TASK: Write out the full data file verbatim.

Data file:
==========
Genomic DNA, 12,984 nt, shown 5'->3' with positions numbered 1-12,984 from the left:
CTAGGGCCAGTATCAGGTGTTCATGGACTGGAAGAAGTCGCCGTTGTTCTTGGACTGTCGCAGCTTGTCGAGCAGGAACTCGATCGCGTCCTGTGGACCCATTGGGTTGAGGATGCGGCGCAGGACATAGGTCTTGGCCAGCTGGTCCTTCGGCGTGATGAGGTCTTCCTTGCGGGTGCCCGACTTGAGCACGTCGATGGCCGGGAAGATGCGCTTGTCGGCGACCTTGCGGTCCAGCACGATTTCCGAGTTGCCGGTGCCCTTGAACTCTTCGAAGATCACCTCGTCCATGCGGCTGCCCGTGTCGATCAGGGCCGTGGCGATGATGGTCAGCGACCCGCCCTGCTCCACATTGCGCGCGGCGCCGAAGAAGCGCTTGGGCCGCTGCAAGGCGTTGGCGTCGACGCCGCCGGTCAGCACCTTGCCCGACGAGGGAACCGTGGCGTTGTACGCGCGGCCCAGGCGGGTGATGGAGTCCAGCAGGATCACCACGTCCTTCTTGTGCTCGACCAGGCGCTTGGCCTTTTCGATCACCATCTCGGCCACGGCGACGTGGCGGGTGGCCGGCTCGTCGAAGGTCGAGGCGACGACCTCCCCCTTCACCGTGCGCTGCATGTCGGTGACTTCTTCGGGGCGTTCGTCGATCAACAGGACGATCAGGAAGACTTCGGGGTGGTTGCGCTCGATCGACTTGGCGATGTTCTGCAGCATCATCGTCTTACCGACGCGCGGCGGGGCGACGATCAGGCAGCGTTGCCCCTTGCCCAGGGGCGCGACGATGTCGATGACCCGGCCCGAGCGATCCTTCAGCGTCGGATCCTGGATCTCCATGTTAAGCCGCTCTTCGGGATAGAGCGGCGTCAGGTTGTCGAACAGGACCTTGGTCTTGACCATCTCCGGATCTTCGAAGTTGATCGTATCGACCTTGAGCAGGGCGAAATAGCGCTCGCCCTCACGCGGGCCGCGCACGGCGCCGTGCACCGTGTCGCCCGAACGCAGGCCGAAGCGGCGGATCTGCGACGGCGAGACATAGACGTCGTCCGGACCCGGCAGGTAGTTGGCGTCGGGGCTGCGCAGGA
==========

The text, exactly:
Genomic DNA, 12,984 nt, shown 5'->3' with positions numbered 1-12,984 from the left:
CTAGGGCCAGTATCAGGTGTTCATGGACTGGAAGAAGTCGCCGTTGTTCTTGGACTGTCGCAGCTTGTCGAGCAGGAACTCGATCGCGTCCTGTGGACCCATTGGGTTGAGGATGCGGCGCAGGACATAGGTCTTGGCCAGCTGGTCCTTCGGCGTGATGAGGTCTTCCTTGCGGGTGCCCGACTTGAGCACGTCGATGGCCGGGAAGATGCGCTTGTCGGCGACCTTGCGGTCCAGCACGATTTCCGAGTTGCCGGTGCCCTTGAACTCTTCGAAGATCACCTCGTCCATGCGGCTGCCCGTGTCGATCAGGGCCGTGGCGATGATGGTCAGCGACCCGCCCTGCTCCACATTGCGCGCGGCGCCGAAGAAGCGCTTGGGCCGCTGCAAGGCGTTGGCGTCGACGCCGCCGGTCAGCACCTTGCCCGACGAGGGAACCGTGGCGTTGTACGCGCGGCCCAGGCGGGTGATGGAGTCCAGCAGGATCACCACGTCCTTCTTGTGCTCGACCAGGCGCTTGGCCTTTTCGATCACCATCTCGGCCACGGCGACGTGGCGGGTGGCCGGCTCGTCGAAGGTCGAGGCGACGACCTCCCCCTTCACCGTGCGCTGCATGTCGGTGACTTCTTCGGGGCGTTCGTCGATCAACAGGACGATCAGGAAGACTTCGGGGTGGTTGCGCTCGATCGACTTGGCGATGTTCTGCAGCATCATCGTCTTACCGACGCGCGGCGGGGCGACGATCAGGCAGCGTTGCCCCTTGCCCAGGGGCGCGACGATGTCGATGACCCGGCCCGAGCGATCCTTCAGCGTCGGATCCTGGATCTCCATGTTAAGCCGCTCTTCGGGATAGAGCGGCGTCAGGTTGTCGAACAGGACCTTGGTCTTGACCATCTCCGGATCTTCGAAGTTGATCGTATCGACCTTGAGCAGGGCGAAATAGCGCTCGCCCTCACGCGGGCCGCGCACGGCGCCGTGCACCGTGTCGCCCGAACGCAGGCCGAAGCGGCGGATCTGCGACGGCGAGACATAGACGTCGTCCGGACCCGGCAGGTAGTTGGCGTCGGGGCTGCGCAGGA